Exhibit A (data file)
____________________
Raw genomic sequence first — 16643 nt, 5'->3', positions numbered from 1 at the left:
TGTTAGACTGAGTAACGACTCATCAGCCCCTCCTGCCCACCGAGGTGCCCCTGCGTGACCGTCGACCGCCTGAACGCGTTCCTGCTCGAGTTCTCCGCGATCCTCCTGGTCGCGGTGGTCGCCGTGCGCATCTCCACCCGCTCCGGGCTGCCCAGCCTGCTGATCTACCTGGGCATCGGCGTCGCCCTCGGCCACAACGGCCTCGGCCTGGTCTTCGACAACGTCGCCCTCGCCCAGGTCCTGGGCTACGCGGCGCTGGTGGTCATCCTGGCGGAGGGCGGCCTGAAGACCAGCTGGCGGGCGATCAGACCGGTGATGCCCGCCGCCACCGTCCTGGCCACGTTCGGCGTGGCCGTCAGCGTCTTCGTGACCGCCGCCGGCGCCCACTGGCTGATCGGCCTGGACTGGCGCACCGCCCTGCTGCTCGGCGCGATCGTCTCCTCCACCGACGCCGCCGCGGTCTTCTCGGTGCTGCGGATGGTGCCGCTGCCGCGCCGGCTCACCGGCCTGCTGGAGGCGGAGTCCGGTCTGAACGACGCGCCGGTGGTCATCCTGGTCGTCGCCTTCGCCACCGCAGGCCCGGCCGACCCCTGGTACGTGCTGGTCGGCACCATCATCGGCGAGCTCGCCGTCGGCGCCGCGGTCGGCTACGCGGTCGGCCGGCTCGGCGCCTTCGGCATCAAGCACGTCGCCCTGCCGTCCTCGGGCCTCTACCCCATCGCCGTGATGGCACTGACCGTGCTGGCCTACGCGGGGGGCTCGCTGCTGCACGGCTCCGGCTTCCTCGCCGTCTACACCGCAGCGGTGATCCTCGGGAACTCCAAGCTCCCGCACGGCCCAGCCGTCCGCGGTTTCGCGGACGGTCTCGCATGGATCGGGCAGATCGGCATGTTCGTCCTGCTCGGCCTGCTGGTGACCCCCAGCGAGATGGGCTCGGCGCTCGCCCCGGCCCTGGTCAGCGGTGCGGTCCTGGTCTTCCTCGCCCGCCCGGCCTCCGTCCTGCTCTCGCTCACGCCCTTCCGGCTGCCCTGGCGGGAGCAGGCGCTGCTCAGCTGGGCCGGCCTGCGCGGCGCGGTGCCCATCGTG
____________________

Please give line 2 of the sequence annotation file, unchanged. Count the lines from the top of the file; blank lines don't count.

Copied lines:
TGTTAGACTGAGTAACGACTCATCAGCCCCTCCTGCCCACCGAGGTGCCCCTGCGTGACCGTCGACCGCCTGAACGCGTTCCTGCTCGAGTTCTCCGCGATCCTCCTGGTCGCGGTGGTCGCCGTGCGCATCTCCACCCGCTCCGGGCTGCCCAGCCTGCTGATCTACCTGGGCATCGGCGTCGCCCTCGGCCACAACGGCCTCGGCCTGGTCTTCGACAACGTCGCCCTCGCCCAGGTCCTGGGCTACGCGGCGCTGGTGGTCATCCTGGCGGAGGGCGGCCTGAAGACCAGCTGGCGGGCGATCAGACCGGTGATGCCCGCCGCCACCGTCCTGGCCACGTTCGGCGTGGCCGTCAGCGTCTTCGTGACCGCCGCCGGCGCCCACTGGCTGATCGGCCTGGACTGGCGCACCGCCCTGCTGCTCGGCGCGATCGTCTCCTCCACCGACGCCGCCGCGGTCTTCTCGGTGCTGCGGATGGTGCCGCTGCCGCGCCGGCTCACCGGCCTGCTGGAGGCGGAGTCCGGTCTGAACGACGCGCCGGTGGTCATCCTGGTCGTCGCCTTCGCCACCGCAGGCCCGGCCGACCCCTGGTACGTGCTGGTCGGCACCATCATCGGCGAGCTCGCCGTCGGCGCCGCGGTCGGCTACGCGGTCGGCCGGCTCGGCGCCTTCGGCATCAAGCACGTCGCCCTGCCGTCCTCGGGCCTCTACCCCATCGCCGTGATGGCACTGACCGTGCTGGCCTACGCGGGGGGCTCGCTGCTGCACGGCTCCGGCTTCCTCGCCGTCTACACCGCAGCGGTGATCCTCGGGAACTCCAAGCTCCCGCACGGCCCAGCCGTCCGCGGTTTCGCGGACGGTCTCGCATGGATCGGGCAGATCGGCATGTTCGTCCTGCTCGGCCTGCTGGTGACCCCCAGCGAGATGGGCTCGGCGCTCGCCCCGGCCCTGGTCAGCGGTGCGGTCCTGGTCTTCCTCGCCCGCCCGGCCTCCGTCCTGCTCTCGCTCACGCCCTTCCGGCTGCCCTGGCGGGAGCAGGCGCTGCTCAGCTGGGCCGGCCTGCGCGGCGCGGTGCCCATCGTG